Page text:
The last day of school.
The official beginning of summer.
Pools will be open this year. There will be concerts and fireworks, family vacations. It seems as though we are speeding forward to regain something we have lost. After so many months where nothing felt normal, this summer beckons to us with the promise of normal life.
But let’s stop for a moment. It’s the last day of school. A moment worth thinking about.
Teachers have somehow held it together during the most challenging time in their careers. I don’t think we will ever truly understand how difficult it has been for them. They were asked to extend grace and patience to students and families, but often that same grace and patience was not extended to them. Their own health concerns were not respected. Work expectations were impossible to fulfill. Criticism came loud and clear on social media.
They say that the loudest voices aren’t the only voices but it can be hard to distinguish positive messages when the din of negativity threatens to drown them out.
Teachers know there have been positives. They know that students have learned and built relationships. They savor the moments when parents have shown support. And they won’t forget the times that colleagues or admin gave the kind of love and care that made it possible to go on.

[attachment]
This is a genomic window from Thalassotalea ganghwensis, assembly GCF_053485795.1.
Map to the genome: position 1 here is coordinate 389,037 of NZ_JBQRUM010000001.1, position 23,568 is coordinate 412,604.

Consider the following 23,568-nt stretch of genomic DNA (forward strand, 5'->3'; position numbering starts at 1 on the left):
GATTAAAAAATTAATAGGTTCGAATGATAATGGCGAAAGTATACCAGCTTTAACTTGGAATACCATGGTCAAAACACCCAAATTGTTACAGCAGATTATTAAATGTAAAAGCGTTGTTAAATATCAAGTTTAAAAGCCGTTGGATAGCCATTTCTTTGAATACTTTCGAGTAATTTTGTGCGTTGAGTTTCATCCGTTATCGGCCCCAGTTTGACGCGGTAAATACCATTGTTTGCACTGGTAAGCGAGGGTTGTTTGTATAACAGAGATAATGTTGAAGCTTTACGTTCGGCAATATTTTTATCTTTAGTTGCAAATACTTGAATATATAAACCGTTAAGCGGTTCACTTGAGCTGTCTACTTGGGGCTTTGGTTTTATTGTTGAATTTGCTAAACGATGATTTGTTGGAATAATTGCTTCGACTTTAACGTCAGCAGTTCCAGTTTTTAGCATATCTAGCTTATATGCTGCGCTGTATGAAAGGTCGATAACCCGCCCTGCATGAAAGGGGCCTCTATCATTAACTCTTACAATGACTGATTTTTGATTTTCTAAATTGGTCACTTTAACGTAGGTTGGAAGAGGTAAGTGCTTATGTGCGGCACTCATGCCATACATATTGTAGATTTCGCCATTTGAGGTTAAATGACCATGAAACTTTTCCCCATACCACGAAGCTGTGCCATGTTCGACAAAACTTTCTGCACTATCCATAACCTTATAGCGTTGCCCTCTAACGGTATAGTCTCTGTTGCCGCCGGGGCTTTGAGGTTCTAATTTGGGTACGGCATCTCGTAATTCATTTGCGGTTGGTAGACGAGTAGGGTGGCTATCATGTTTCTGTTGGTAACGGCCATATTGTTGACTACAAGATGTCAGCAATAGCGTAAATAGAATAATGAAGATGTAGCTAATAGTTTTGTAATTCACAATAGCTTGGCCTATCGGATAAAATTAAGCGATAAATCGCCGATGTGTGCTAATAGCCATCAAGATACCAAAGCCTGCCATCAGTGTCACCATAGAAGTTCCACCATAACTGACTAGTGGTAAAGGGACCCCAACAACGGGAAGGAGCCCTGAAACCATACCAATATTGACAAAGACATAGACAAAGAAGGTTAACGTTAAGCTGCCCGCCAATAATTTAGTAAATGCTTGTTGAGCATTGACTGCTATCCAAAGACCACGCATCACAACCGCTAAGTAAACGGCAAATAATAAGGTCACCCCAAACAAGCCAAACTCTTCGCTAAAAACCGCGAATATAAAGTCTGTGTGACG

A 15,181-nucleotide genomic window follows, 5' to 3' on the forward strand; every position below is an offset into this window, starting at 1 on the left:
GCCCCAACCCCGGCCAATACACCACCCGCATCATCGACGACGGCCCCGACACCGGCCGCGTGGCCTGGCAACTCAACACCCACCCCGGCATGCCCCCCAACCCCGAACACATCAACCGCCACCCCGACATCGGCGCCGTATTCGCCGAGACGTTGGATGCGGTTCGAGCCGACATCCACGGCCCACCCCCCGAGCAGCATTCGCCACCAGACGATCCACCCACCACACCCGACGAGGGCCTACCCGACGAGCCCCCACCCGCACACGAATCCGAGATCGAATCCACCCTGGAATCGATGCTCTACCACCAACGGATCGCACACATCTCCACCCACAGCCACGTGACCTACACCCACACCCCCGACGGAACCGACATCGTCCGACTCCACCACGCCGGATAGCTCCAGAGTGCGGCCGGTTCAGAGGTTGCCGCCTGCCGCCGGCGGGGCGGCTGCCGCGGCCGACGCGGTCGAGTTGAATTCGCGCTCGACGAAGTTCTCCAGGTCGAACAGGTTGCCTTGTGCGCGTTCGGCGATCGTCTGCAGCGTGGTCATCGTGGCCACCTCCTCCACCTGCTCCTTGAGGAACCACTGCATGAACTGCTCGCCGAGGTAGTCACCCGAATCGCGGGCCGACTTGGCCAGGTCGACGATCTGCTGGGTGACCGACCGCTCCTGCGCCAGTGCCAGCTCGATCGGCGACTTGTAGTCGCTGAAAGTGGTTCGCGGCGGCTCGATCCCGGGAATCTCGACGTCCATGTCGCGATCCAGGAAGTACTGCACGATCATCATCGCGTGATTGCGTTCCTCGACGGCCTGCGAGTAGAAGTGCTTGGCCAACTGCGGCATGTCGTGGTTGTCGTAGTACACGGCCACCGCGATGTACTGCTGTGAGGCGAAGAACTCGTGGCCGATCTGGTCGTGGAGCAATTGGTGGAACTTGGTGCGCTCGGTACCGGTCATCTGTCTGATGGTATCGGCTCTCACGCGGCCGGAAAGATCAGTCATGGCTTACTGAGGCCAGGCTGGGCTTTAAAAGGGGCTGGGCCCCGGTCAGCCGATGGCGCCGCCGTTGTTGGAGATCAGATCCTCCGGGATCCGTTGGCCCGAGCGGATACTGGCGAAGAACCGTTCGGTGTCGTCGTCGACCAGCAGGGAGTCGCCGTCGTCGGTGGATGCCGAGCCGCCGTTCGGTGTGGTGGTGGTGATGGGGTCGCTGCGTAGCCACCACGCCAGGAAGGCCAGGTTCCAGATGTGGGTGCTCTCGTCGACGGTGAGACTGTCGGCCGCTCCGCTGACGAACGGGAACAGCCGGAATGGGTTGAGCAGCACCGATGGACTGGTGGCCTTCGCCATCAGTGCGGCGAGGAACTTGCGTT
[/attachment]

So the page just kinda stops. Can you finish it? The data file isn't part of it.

As teachers pack up their classrooms for the year I hope they can savor those times most of all.
But their are challenges ahead. There’s no vaccine yet for children under twelve. The plans for responding to this are, as yet, incomplete. Teachers are keenly aware of what it’s like to be told to go forward when plans are inadequate. They are as anxious as we are to experience the joys of summer but these things still weigh on their minds.
One more thing. I was talking online with some Howard County folks and this comment* struck me.
One thing we learned is that slowing down is important and we can't let life continue to rush us through. The concern our family has is we think next school year’s transition back to the new normal for both teachers and kids may cause the same, if not more anxiety issues than the start of the pandemic. Change is hard for many, even when it's good.
That’s worth some thought. We don’t have to rush back to the way things were. We have an opportunity now to make things better.
In some ways today will be like every last day of school before it. Teachers will observe their end of year rituals. Families will, too. But, before we close the book on this school year, some thanks:
- To teachers and staff who gave it their all and then some
- To parents and family members who partnered with them to support their children
- To the students (whose education we all care so much about) who struggled, adapted, got tired, tried again, made connections, moved forward
*used with permission